By Emil Franzi

The head of an incredible musical family.

Alfred Newman (1901-1970) received nine Academy Awards in his 40 year career as composer, conductor and arranger of film music and was nominated 45 times.  Only one person has garnered more – the ten awarded to Walt Disney, and only one musician has had more nominations, John Williams.

Like the first three composers featured in this series, Newman was a child prodigy with serious classical training. He differed from them only in being American born, to poor immigrant parents in New Haven, Connecticut.

Newman gave his first piano recital at age seven, He got the attention of the great Polish pianist Sigismund Stojowski and went on to win silver and gold medals in competitions judged by conductor Karl Muck and the legendary pianist/composer Ferruccio Busoni. He studied composition with Rubin Goldmark, the teacher of Leonard Bernstein, and later with Arnold Schoenberg’ At 13 he was the family bread winner with a job as piano soloist at the Strand Theater.

By age 20, Newman was working on Broadway as a conductor in musicals written by George Gershwin, Richard Rodgers, and Jerome Kern…again, a similarity to his contemporaries Steiner and Tiomkin. At 30 he moved to Hollywood for a project with Irving Berlin and stayed to work for Samuel Goldwyn at MGM. In 1940, he became music director for 20th Century Fox, a position he kept for 20 years before moving to independent free-lancer.

Great film composers like Newman leave tracks in our culture long after their demise. Like Steiner’s adaptation of the then popular song “As Time Goes By” from 1942 in Casablanca or Elmer Bernstein’s “Magnificent Seven” theme from 1960, Newman can claim at least two cultural icons of his own. Please note “Conquest” from “Captain from Castile” (1947) next time you see USC play, and the fanfare still used by 20thCentury Fox.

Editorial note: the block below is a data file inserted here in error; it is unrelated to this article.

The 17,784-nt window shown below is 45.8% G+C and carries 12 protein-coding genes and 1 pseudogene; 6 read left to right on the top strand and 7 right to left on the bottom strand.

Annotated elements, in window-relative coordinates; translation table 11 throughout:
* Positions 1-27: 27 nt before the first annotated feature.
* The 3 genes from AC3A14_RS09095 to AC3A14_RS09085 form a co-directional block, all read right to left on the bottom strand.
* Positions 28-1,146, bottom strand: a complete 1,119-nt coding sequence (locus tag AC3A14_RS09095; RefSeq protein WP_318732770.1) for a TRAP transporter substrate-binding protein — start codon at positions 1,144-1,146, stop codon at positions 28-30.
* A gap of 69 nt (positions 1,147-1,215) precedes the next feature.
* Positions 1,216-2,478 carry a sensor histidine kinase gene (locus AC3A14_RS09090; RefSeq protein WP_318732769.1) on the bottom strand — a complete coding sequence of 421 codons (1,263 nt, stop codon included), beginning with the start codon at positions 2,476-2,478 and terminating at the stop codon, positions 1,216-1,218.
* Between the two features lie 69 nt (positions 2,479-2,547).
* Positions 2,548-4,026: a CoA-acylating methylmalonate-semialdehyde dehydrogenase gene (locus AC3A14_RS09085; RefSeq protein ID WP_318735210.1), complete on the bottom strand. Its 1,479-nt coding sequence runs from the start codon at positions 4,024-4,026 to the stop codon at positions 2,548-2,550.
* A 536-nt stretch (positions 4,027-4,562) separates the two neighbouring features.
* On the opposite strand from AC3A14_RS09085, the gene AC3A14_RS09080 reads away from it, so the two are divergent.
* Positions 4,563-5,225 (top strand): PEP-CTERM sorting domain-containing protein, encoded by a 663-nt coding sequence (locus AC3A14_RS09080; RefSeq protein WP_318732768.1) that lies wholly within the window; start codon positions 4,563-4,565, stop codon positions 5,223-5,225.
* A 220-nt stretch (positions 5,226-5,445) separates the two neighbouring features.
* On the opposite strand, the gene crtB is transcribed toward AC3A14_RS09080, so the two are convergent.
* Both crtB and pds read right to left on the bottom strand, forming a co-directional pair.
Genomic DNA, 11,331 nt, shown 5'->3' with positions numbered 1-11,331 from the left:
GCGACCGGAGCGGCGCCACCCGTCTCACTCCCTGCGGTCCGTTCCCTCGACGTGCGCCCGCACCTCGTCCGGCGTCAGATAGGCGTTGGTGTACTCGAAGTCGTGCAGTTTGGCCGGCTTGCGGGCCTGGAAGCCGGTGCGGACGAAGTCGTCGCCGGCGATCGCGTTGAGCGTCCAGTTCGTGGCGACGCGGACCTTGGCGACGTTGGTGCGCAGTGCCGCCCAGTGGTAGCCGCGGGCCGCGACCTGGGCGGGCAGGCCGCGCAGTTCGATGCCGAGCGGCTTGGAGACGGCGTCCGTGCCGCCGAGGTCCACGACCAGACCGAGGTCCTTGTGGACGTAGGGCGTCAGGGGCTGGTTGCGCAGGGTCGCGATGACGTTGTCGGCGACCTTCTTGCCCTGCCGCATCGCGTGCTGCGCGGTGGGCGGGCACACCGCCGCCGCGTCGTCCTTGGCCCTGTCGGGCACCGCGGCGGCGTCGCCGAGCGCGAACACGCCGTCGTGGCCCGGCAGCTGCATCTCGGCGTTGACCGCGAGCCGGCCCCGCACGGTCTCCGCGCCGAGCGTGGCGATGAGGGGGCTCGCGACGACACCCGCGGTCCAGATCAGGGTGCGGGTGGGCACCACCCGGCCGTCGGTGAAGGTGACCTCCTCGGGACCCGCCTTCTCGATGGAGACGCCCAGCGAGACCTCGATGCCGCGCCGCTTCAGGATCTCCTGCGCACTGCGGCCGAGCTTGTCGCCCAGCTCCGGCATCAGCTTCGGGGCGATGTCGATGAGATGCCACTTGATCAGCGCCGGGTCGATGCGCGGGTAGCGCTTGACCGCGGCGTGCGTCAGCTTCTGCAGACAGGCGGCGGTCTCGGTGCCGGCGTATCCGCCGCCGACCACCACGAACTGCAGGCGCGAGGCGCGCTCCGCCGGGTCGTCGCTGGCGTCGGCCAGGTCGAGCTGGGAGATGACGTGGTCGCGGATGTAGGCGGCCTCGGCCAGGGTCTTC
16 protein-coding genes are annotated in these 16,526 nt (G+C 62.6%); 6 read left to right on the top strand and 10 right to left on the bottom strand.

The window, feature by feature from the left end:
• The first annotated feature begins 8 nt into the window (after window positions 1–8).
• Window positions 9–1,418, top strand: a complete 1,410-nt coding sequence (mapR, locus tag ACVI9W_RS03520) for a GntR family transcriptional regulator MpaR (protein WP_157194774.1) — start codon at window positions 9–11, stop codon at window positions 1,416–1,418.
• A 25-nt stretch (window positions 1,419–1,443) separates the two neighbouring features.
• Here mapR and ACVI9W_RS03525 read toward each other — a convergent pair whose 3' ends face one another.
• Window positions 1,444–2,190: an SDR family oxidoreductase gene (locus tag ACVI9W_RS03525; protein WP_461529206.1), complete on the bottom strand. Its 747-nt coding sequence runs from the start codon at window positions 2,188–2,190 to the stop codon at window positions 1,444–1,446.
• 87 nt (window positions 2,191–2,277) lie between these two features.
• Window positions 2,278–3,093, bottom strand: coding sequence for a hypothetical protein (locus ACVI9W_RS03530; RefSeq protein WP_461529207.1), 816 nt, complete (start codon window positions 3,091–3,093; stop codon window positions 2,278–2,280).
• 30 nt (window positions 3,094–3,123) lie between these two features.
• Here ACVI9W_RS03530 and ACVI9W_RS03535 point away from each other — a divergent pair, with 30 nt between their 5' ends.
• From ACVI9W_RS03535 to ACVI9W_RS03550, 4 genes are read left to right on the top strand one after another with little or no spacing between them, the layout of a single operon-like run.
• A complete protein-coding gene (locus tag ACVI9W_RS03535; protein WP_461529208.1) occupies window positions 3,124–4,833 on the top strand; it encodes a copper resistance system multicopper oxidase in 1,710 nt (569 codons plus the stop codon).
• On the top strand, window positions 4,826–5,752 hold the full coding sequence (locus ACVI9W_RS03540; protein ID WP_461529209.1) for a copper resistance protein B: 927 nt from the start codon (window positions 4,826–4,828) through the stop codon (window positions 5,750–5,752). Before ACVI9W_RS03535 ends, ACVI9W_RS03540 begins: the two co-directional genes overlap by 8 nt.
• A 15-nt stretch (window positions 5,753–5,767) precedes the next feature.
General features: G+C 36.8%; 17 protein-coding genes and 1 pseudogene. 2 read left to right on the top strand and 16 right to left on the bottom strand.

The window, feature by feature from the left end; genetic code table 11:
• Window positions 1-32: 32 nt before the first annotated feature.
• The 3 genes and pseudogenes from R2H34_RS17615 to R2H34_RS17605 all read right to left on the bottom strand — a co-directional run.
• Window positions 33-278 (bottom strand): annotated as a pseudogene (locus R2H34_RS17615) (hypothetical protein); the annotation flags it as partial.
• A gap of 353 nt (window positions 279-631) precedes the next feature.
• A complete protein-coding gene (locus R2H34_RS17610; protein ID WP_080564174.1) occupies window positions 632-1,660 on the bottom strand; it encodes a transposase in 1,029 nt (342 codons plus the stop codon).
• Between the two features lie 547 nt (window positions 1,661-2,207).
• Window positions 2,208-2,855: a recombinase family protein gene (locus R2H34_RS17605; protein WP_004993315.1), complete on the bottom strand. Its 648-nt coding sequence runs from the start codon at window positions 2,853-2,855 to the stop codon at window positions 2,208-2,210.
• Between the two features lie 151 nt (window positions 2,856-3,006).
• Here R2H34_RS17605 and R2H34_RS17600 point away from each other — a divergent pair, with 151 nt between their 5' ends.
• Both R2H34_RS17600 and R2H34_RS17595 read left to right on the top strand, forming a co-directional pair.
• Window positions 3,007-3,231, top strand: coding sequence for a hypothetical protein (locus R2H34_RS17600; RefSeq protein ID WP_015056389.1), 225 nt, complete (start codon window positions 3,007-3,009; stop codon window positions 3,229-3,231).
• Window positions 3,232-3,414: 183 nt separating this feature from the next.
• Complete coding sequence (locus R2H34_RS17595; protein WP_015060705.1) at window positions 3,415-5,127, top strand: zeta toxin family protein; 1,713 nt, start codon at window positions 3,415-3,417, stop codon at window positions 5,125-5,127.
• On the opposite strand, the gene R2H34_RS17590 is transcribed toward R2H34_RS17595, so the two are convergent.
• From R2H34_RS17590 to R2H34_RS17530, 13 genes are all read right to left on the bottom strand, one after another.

Newman was a superb conductor, considered by many to be the finest ever to record a Hollywood production. In this egalitarian era where conductors are ranked somewhere around the armorer in a movie or the gown designer at the opera, it would make for better “products” if the conducting role was re-established to its former relevance.

Newman wrote in multiple sub genres and played many musical roles. His film adaptations for musicals including a batch of Rodgers and Hammerstein films including “State Fair”, “Carousel”, “The King and I”, “South Pacific” and “Flower Drum Song” as well as “Call Me Madam”, “April Love” and “Camelot”.

Among the over 200 films for which he wrote music are 32 westerns, starting with “Flaming Guns” in 1932 and including “Jesse James” (1939), “Drums Along the Mohawk” (1939), “The Westerner” (1940), “My Darling Clementine” (1946), “Broken Arrow” (1950), “Viva Zapata” (1952) – and yes, Mexican revolution movies count as westerns- “The Bravados” (1958), “The Man Who Shot Liberty Valance” (1962), “Nevada Smith” (1966) and “Firecreek” (1968). Note that three of them were directed by John Ford.

Many consider his greatest western score to be “How the West Was Won” (1962). It is ranked 25th in the American Film Institute’s 100 Years of Film Scores, but more important, the five other gentlemen who share my VOICES OF THE WEST radio show consider it the top of the Top Ten in the western category.

Alfred Newman is the patriarch of a musical family the largest and most prolific this sides of the Bachs. Both his brothers, Lionel and Emil, wrote, arranged and conducted over 100 movies themselves. His sons David and Thomas have scored almost as many films as their father, his daughter Maria is also a composer, as is his nephew Randy, his grandnephew Joey, and his granddaughter Jaclyn Newman Dorn is an award-winning music editor.

NEXT : Victor Young

Posted in: Western Heritage

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